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RIO DE JANEIRO, BRAZIL – SEPTEMBER 10: Sophie Pascoe of New Zealand celebrates after winning a gold medal in the Women’s 100m Backstroke S10 final on day 3 of the Rio 2016 Paralympic Games at Olympic Aquatics Stadium on September 10, 2016 in Rio de Janeiro, Brazil. (Photo by Hagen Hopkins/Getty Images for the New Zealand Paralympic Committee) Getty Images

I’ve never spoken publicly about Sophie’s accident before; I’ve always kept it to myself. I don’t think I’ve really recovered from it, actually. It just leaves a black dot in my life. You never get over something like that. Never. It haunts me to this day; it absolutely haunts me.

“It” is an accident that occurred in 1995, one that Garry Pascoe had refused to talk about until the release of the biography of swimming giant, Sophie Pascoe in 2013. What had been known was that Garry accidentally ran a power lawn mower over her 2-year-old daughter, and as a result, Sophie had to have her left leg amputated below the knee.

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Sophie Pascoe getting ready_Kirk Hargreaves/Fairfax NZ

To the credit of the Pascoes, Sophie took charge of her life. Amazingly, she claims in this article from The Telegraph that the accident was “the best thing that ever happened to me”. That is very hard to believe, but it is also hard to argue with her results.

At the age of 7, she learned how to swim, and has never looked back. Eight years later, Sophie Pascoe of Christchurch New Zealand won three gold medals at the 2008 Beijing Paralympic Games. By the time she turned 23, she was a veteran Paralympian, having won a total of 15 medals over the past three Paralympic cycles, including 9 golds.

Pascoe’s father, Garry, quite understandably, had not publicly discussed the accident. But when Sophie’s biography, Sophie Pascoe – Stroke of Fate, came out, so too did the state of mind of her father on that horrible day of September 23, 1995. Here’s an excerpt from the book published in a New Zealand paper, The Press.

I was mowing the raised section of lawn and was in low gear because the surface was a wee bit bumpy. Blow me dead, I went to go in reverse and the mower wouldn’t move. I thought what the s… has happened?’ I looked down and there was Sophie under the mower.

It devastates me to think about it even now. I picked Sophie up and ran next door to the nearest neighbours. But they couldn’t help so I ran to Alistair Bull’s place. We got into his car and shot straight through Halswell up Lincoln Road towards the hospital.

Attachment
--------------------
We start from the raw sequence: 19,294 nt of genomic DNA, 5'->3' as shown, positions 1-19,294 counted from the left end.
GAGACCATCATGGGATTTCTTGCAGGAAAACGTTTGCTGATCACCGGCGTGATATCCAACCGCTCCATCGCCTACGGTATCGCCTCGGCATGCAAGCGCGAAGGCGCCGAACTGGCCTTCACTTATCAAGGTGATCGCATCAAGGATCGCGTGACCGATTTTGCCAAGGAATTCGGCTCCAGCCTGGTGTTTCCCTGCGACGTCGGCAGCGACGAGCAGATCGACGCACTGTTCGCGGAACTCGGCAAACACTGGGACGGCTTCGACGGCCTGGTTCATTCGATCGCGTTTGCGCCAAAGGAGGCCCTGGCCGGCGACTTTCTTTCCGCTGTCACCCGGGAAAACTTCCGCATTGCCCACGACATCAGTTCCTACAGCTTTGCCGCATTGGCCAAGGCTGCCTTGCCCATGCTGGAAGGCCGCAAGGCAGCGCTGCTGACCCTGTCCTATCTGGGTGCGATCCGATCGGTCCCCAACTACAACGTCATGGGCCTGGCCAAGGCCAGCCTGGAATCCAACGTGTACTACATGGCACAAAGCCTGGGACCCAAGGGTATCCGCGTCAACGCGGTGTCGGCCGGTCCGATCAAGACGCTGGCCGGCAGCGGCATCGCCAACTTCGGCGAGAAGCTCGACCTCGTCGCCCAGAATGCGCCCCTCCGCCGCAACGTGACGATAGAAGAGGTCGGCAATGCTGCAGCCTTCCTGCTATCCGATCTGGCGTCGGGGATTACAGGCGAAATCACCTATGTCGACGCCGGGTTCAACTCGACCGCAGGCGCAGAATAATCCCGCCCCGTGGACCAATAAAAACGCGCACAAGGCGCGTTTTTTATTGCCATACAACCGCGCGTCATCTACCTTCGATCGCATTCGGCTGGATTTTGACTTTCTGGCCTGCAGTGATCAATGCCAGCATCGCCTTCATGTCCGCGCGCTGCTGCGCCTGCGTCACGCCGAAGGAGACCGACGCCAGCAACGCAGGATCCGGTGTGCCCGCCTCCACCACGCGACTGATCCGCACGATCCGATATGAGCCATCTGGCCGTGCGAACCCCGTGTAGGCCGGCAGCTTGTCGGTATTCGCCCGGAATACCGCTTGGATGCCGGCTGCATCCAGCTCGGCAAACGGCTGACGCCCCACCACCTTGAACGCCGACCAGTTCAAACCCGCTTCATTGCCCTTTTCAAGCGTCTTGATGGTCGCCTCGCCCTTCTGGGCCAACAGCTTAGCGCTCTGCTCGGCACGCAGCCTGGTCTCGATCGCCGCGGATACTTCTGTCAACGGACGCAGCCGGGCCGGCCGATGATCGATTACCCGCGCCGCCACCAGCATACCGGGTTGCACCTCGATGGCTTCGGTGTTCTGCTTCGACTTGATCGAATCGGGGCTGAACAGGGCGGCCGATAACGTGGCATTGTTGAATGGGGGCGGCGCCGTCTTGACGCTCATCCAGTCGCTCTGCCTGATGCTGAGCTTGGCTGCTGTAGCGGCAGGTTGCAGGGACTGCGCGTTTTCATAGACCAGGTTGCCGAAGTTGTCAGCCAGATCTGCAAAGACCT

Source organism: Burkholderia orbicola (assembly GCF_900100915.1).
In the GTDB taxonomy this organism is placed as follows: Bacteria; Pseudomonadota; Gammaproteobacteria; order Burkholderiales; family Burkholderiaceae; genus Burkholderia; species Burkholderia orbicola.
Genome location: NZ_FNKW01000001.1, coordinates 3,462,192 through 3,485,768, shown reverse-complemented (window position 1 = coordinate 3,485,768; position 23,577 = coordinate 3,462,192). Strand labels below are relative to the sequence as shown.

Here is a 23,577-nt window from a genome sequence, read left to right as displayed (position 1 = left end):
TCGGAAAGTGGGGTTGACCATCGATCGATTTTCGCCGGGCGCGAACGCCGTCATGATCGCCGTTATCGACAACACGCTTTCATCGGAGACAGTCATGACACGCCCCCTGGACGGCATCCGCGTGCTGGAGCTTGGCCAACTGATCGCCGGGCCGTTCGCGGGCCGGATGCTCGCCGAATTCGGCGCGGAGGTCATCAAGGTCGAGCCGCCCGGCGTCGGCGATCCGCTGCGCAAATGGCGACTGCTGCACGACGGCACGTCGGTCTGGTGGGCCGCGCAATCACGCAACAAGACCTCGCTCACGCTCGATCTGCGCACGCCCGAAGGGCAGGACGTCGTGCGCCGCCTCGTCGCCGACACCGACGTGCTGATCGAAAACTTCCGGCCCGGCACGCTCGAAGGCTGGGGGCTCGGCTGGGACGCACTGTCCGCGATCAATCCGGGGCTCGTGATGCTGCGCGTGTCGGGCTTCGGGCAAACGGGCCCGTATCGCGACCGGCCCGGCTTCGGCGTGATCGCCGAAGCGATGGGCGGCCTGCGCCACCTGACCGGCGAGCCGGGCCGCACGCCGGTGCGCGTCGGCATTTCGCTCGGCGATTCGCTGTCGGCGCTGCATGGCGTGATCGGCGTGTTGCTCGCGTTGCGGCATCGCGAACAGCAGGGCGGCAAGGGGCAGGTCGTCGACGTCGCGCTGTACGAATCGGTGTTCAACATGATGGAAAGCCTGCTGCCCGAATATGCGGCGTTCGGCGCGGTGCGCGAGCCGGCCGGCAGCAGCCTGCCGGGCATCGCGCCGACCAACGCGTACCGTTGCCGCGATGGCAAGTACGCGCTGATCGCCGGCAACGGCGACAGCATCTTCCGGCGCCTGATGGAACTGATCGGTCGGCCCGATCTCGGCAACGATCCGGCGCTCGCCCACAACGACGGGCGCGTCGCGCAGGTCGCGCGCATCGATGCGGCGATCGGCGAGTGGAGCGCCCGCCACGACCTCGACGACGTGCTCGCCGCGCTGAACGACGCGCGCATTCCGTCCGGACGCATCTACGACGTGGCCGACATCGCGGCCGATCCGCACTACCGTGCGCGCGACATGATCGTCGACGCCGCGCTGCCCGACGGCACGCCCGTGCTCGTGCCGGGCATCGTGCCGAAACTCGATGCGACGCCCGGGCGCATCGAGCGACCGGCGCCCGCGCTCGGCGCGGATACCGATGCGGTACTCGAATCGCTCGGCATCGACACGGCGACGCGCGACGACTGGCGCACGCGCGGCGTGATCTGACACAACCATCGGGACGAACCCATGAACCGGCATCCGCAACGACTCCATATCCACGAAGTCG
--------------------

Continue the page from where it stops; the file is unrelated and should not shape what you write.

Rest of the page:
Sophie’s father goes on to relate in the excerpt some rather uncomfortable details. Only two years old at the time, Sophie made it through six hours of surgery. And while she has gone on to tremendous achievements as a swimmer, he cannot erase the memory of that day.

Her swimming success has taken a lot of the pain away. But it will never take away the memory. You just live with it. It’s a big hurdle to live with but I have.

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meiji park aerial view
From WPJRNL http://www.wpjrnl.com/

Peter Snell was an Olympic champion at the Rome Summer Games in 1960, and the New Zealand runner came to Tokyo in 1964 with high expectations to repeat. Like all high performance athletes in a new environment, he quickly wanted to establish a training routine that would create a comfort level and allow him to maintain conditioning. He found his routine in a park just outside the Olympic Village in Tokyo – Meiji Park.

But first, Snell had to deal with the police. He tells his story in his autobiography, No Bugles No Drums.

We reached the village in the late afternoon and were smartly into T-shirts and shorts and off on an exploratory run through the village. After a circuit of the track and a prowl around the various facilities, we went out one of the back gates and, led by Jeff Julian, ran into a wooded area with a maze of fine metal and clay tracks. This was Meiji Park, which has a shrine in the middle of it, and it looked perfect for training.

No Bugles No DrumsBut we encountered an early difficulty. At the entrance, we were halted and gesticulated at by a policeman who eventually made it known to us that in this park we could walk but we could not run. Realising we might be offending some religious belief, we decided as guests of the nation to handle the situation diplomatically – so we walked until we were out of the policeman’s sight before breaking into a run again.

The winding paths of the park gave us an excellent 10-minute circuit and it was obvious that it could play a vital part in our Games preparation as we wanted to run for at least half an hour every morning before breakfast. And, despite the policeman, we succeeded in doing it. Actually, as more and more teams arrived, more and more athletes began running about and I think the Japanese eventually decided it would be preferable to let us run thought the park than add our numbers to the already heavy road traffic.